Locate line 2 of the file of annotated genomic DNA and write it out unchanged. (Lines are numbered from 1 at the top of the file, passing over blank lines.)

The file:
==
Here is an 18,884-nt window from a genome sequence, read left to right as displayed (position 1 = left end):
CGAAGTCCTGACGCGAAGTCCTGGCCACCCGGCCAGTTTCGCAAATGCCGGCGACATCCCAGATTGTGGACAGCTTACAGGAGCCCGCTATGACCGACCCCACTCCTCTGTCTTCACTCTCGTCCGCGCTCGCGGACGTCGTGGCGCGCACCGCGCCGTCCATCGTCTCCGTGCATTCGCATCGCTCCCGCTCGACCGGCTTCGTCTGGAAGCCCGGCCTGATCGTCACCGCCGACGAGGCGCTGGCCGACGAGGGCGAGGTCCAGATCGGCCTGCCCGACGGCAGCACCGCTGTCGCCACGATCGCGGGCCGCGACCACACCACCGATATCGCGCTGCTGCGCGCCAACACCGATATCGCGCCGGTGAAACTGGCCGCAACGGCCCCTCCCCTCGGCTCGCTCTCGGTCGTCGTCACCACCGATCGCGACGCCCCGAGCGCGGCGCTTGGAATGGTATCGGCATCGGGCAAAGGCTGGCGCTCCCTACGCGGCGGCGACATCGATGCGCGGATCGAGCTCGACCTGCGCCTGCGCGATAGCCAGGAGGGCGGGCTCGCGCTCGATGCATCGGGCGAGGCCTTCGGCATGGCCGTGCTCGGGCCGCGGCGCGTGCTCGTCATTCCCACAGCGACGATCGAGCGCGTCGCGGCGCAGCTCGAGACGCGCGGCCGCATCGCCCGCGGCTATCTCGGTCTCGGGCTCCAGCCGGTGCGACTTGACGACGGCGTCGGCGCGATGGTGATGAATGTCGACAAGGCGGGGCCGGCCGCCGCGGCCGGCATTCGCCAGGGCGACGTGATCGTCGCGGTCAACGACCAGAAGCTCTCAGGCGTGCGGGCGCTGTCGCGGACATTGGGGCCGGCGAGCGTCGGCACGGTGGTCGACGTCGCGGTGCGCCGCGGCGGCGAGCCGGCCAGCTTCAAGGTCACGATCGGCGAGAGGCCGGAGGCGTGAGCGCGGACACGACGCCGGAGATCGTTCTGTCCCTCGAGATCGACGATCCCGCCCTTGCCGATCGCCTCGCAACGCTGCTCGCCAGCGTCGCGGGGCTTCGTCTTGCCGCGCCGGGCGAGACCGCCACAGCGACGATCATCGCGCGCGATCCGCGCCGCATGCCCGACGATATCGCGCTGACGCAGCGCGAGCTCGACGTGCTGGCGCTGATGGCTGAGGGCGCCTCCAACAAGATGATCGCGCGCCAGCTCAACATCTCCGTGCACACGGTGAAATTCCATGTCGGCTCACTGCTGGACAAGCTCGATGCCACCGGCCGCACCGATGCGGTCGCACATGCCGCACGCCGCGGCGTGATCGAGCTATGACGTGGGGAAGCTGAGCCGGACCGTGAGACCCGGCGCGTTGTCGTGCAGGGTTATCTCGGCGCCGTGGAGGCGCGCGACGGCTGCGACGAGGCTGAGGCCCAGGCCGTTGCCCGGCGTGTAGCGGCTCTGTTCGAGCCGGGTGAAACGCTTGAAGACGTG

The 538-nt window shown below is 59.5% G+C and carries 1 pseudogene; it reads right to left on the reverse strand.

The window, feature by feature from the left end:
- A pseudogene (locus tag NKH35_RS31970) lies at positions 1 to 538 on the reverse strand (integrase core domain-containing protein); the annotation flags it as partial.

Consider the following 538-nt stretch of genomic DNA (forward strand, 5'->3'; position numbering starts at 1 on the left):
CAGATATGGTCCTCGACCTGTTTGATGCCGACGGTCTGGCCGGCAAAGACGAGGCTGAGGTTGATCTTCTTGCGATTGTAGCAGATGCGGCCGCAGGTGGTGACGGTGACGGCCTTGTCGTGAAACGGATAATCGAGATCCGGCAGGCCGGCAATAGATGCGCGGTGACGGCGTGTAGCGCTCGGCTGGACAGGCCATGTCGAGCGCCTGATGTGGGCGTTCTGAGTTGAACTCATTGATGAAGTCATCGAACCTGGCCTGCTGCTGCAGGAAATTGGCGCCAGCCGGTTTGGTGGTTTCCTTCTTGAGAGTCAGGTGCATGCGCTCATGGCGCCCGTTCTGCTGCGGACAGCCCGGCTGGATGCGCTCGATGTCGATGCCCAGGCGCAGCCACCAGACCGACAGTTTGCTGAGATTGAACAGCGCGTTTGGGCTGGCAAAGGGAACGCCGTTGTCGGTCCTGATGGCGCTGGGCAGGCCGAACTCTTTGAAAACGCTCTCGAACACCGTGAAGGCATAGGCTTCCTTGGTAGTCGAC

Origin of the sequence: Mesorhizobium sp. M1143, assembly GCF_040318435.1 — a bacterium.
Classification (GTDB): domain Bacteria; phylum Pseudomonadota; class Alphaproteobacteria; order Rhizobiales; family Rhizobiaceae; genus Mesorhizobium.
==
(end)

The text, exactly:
CGAAGTCCTGACGCGAAGTCCTGGCCACCCGGCCAGTTTCGCAAATGCCGGCGACATCCCAGATTGTGGACAGCTTACAGGAGCCCGCTATGACCGACCCCACTCCTCTGTCTTCACTCTCGTCCGCGCTCGCGGACGTCGTGGCGCGCACCGCGCCGTCCATCGTCTCCGTGCATTCGCATCGCTCCCGCTCGACCGGCTTCGTCTGGAAGCCCGGCCTGATCGTCACCGCCGACGAGGCGCTGGCCGACGAGGGCGAGGTCCAGATCGGCCTGCCCGACGGCAGCACCGCTGTCGCCACGATCGCGGGCCGCGACCACACCACCGATATCGCGCTGCTGCGCGCCAACACCGATATCGCGCCGGTGAAACTGGCCGCAACGGCCCCTCCCCTCGGCTCGCTCTCGGTCGTCGTCACCACCGATCGCGACGCCCCGAGCGCGGCGCTTGGAATGGTATCGGCATCGGGCAAAGGCTGGCGCTCCCTACGCGGCGGCGACATCGATGCGCGGATCGAGCTCGACCTGCGCCTGCGCGATAGCCAGGAGGGCGGGCTCGCGCTCGATGCATCGGGCGAGGCCTTCGGCATGGCCGTGCTCGGGCCGCGGCGCGTGCTCGTCATTCCCACAGCGACGATCGAGCGCGTCGCGGCGCAGCTCGAGACGCGCGGCCGCATCGCCCGCGGCTATCTCGGTCTCGGGCTCCAGCCGGTGCGACTTGACGACGGCGTCGGCGCGATGGTGATGAATGTCGACAAGGCGGGGCCGGCCGCCGCGGCCGGCATTCGCCAGGGCGACGTGATCGTCGCGGTCAACGACCAGAAGCTCTCAGGCGTGCGGGCGCTGTCGCGGACATTGGGGCCGGCGAGCGTCGGCACGGTGGTCGACGTCGCGGTGCGCCGCGGCGGCGAGCCGGCCAGCTTCAAGGTCACGATCGGCGAGAGGCCGGAGGCGTGAGCGCGGACACGACGCCGGAGATCGTTCTGTCCCTCGAGATCGACGATCCCGCCCTTGCCGATCGCCTCGCAACGCTGCTCGCCAGCGTCGCGGGGCTTCGTCTTGCCGCGCCGGGCGAGACCGCCACAGCGACGATCATCGCGCGCGATCCGCGCCGCATGCCCGACGATATCGCGCTGACGCAGCGCGAGCTCGACGTGCTGGCGCTGATGGCTGAGGGCGCCTCCAACAAGATGATCGCGCGCCAGCTCAACATCTCCGTGCACACGGTGAAATTCCATGTCGGCTCACTGCTGGACAAGCTCGATGCCACCGGCCGCACCGATGCGGTCGCACATGCCGCACGCCGCGGCGTGATCGAGCTATGACGTGGGGAAGCTGAGCCGGACCGTGAGACCCGGCGCGTTGTCGTGCAGGGTTATCTCGGCGCCGTGGAGGCGCGCGACGGCTGCGACGAGGCTGAGGCCCAGGCCGTTGCCCGGCGTGTAGCGGCTCTGTTCGAGCCGGGTGAAACGCTTGAAGACGTG